8. Good evening, I could use some help in determining the entry date for an employee who, on two occasions, worked a short period before terminating, and was ultimately hired full-time after his second termination. He never met the service requirement prior to being terminated on either occasion, but currently has satisfied it. The potential issue is, the plan sponsor allowed the employee to participate on the entry date following his satisfaction of the service requirements following his most recent hire date, but I am of the opinion that he should not have been allowed to enter the plan until the beginning of the most recent plan year. Plan specs are as follows: Plan Year is 11/1 - 10/31 Plan eligibility is 1 YOS/Age 21 with monthly entry dates Actual hours counted (1000) No BIS rules apply ECP shifts to plan year after initial ECP ends Paraphrasing & summarizing plan's master document provision regarding rehired Eligible Employee who failed to satisfy eligibility requirements: for purposes of applying any shift in ECP, employee's prior service is taken into account and employee is NOT treated as a new hire (emphasis mine). Employee data is as follows: Birth date: 6/27/90 Initial Hire date: 6/28/10 Initial Termination date: 8/25/10 1st Rehire date: 5/11/13 2nd Termination date: 8/16/13 2nd Rehire date: 5/12/14 Plan sponsor allowed EE to begin participation after 6/1/15 Hours worked during ECPs (using my understanding of plan document): 6/28/10 - 6/27/11 - 246 11/1/10 - 10/31/11 - 0 11/1/11 - 10/31/12 - 0 11/1/12 - 10/31/13 - 527 11/1/13 - 10/31/14 - 960 11/1/14 - 10/31/15 - 2080 The plan sponsor, I believe, began a new ECP as of 5/12/14, and has credited the employee with a year of service as of 5/11/15, allowing him to participate as of 6/1/15. I believe that, since there are no BIS rules in effect, and the plan document does not seem to allow for "resetting" the ECP to his latest rehire date, that he should not receive credit for a YOS until 10/31/15 and he should not be allowed to participate until 11/1/15. (Our recordkeeping software agrees with me, not that that means anything.) I actually hope I am wrong on this one because the employee has been making deferrals since June 2015 and received an employer contribution for 10/31/15, so corrections would be in order if I am right. Thanks to anyone who read this far...
  9. A safe harbor profit sharing plan excludes part-time employees using the following language: "Part-time Employees not scheduled to work 1000 hours in a 12 month period, except that if such a Part-time Employee does work 1000 hours in a 12 month period, then such Employee shall become an Eligible Employee." If an eligible employee (worked 1000 hours) terminates in 2013, then in 2014 is re-hired as a part-time employee and does not work 1000 hours - is that employee still eligible for the safe habor 3%? If the plan document didn't define "part-time" emplyees this way and just used a job class like "office staff", would that make a difference? For instance if the plan excluded only "office staff", and if the eligible employee was not an "office staff" before termination but then hired as "office staff", could we exclude them?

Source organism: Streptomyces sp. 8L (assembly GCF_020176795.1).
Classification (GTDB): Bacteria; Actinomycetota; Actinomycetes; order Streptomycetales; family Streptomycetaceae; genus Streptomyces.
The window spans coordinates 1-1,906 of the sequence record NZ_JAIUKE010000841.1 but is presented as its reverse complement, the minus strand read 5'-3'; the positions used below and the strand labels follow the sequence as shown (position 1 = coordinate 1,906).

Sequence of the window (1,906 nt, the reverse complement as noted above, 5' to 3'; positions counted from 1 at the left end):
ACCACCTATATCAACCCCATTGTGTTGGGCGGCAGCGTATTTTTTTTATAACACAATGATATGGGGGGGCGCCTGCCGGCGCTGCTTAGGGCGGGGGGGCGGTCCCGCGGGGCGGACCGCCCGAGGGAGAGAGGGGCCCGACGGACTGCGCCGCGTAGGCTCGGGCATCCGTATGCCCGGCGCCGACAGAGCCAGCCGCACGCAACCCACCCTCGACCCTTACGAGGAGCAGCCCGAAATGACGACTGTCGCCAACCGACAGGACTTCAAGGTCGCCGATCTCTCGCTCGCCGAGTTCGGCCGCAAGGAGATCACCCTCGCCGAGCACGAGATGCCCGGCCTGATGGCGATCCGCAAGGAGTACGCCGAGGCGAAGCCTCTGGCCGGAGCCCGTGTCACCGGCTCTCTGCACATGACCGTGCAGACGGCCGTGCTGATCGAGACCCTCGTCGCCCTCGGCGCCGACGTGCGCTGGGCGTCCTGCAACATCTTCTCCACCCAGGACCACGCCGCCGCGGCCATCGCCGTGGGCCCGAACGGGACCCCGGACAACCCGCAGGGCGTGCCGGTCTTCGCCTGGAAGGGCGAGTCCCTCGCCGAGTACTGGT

10. It just keeps getting more interesting. I'd love anyone's thought on the following, which relates to the intersection of the new world of the Affordable Care Act and Health Reimbursement Accounts (HRAs). Here's what I know: 1. HRAs, to comply with the ACA, must be 'integrated' with the health plan. 2. Stand-alone HRAs are out - unless its a retiree-only HRA. I have clients (public sector) who have an Active Employee (integrated) HRA (employer makes contributions to active employees) AND a retiree-only (stand alone) HRA (employer makes specified contributions for a limited number of years to retirees. Here's the the @#%# hits the fan: Client may want to rehire a retired individual (who still receives the retiree HRA contribution in the retiree-only HRA account) for part-time work. In the re-hired position, the individual is eligible for the active employee HRA contribution. Some vendor/promotor types, locally, are scaring a lot of employers by pointing out the conflict here, and saying that the active-employee HRA made for the retiree will "blow up the retiree HRA" (which, if it is not for retirees-only [by receiving a contribution for an 'active', does not satisfy the ACA). I believe that an assumption is being made here that there is only one HRA and that an active-employee's HRA is 'converted' into a retiree-only account when someone retires. In actuality, I believe that we should actually be talking about two separate HRAs here: one for actives (integrated) and one for retirees. Contributions make to a retiree should go into a literally different/segragated account than for when the person was active. Additionally, I would think that the 'problem can be addressed' by adopting a rule under which a person is eligible for only one type, but not both types, of HRA contribution at a time. (Maybe freeze the retiree HRA contribution while the person is a rehired active. Alternately, perhaps the rehired person could simply receive both types of contributions at the same time, so long as the active-portion goes into the active sub-account and the retiree portion goes into the retiree sub-account. (The person did, after all, attain 'retirement' status at some point, and barring plan language to the contrary, arguably remains entitled to a retiree contribution). Hmmmmm..... I imagine this is an area where we'll see more regulation/guidance, but for now - it provides a window for local trouble makers to rattle the nervous employers. Sigh.